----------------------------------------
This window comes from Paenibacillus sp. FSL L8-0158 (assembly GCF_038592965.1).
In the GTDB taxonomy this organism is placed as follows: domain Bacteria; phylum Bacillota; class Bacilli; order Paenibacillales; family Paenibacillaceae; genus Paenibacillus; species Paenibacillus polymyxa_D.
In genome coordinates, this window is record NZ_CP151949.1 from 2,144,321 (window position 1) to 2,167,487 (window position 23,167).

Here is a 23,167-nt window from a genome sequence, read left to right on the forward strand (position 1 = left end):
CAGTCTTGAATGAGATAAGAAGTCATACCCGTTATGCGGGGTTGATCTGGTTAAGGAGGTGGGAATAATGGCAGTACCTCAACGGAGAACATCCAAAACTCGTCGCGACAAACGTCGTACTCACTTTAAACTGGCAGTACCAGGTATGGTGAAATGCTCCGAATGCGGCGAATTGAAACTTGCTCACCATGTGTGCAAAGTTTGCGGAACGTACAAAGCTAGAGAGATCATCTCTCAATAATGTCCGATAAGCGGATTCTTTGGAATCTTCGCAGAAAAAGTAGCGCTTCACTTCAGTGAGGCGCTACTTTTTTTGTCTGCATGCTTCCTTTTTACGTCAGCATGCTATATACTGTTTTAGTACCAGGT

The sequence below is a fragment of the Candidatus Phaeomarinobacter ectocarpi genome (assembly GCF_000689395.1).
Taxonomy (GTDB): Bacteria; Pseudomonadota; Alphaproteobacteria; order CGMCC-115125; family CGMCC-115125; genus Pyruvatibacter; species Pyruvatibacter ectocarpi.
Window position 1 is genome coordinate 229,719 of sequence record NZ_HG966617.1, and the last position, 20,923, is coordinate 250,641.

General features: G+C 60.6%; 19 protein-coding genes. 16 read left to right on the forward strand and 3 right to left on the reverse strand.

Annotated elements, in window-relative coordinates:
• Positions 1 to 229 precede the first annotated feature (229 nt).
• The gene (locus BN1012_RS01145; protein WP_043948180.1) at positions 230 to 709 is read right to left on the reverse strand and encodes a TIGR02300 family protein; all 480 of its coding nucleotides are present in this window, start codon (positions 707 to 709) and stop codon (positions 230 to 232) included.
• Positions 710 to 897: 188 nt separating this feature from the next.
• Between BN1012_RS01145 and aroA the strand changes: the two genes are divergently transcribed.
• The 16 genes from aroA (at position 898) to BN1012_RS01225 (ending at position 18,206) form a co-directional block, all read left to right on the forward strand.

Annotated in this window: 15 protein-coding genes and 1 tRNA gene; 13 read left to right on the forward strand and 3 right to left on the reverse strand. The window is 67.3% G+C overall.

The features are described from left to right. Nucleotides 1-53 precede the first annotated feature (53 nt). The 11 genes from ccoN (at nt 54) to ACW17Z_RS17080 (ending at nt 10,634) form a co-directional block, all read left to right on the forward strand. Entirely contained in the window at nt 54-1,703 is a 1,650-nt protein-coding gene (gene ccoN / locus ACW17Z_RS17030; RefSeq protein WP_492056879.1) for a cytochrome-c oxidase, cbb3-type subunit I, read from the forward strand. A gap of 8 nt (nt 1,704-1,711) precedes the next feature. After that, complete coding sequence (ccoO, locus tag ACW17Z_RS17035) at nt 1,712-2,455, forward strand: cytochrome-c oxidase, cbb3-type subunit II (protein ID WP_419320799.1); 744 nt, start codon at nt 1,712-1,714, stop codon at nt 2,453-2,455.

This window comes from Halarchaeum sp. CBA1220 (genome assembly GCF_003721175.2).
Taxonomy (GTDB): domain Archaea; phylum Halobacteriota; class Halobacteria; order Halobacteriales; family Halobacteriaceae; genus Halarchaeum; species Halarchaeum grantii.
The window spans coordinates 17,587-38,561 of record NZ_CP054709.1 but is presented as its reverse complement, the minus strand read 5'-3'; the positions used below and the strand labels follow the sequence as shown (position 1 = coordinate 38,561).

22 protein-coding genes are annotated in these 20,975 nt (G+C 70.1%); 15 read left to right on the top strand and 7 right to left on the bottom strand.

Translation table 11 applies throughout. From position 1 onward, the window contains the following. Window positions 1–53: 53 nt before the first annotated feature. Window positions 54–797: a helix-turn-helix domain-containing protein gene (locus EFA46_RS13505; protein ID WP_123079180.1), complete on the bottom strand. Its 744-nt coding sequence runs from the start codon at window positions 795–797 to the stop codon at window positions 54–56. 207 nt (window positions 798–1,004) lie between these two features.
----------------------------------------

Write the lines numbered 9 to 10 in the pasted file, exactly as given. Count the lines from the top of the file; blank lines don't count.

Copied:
General features: G+C 60.6%; 19 protein-coding genes. 16 read left to right on the forward strand and 3 right to left on the reverse strand.

Annotated elements, in window-relative coordinates: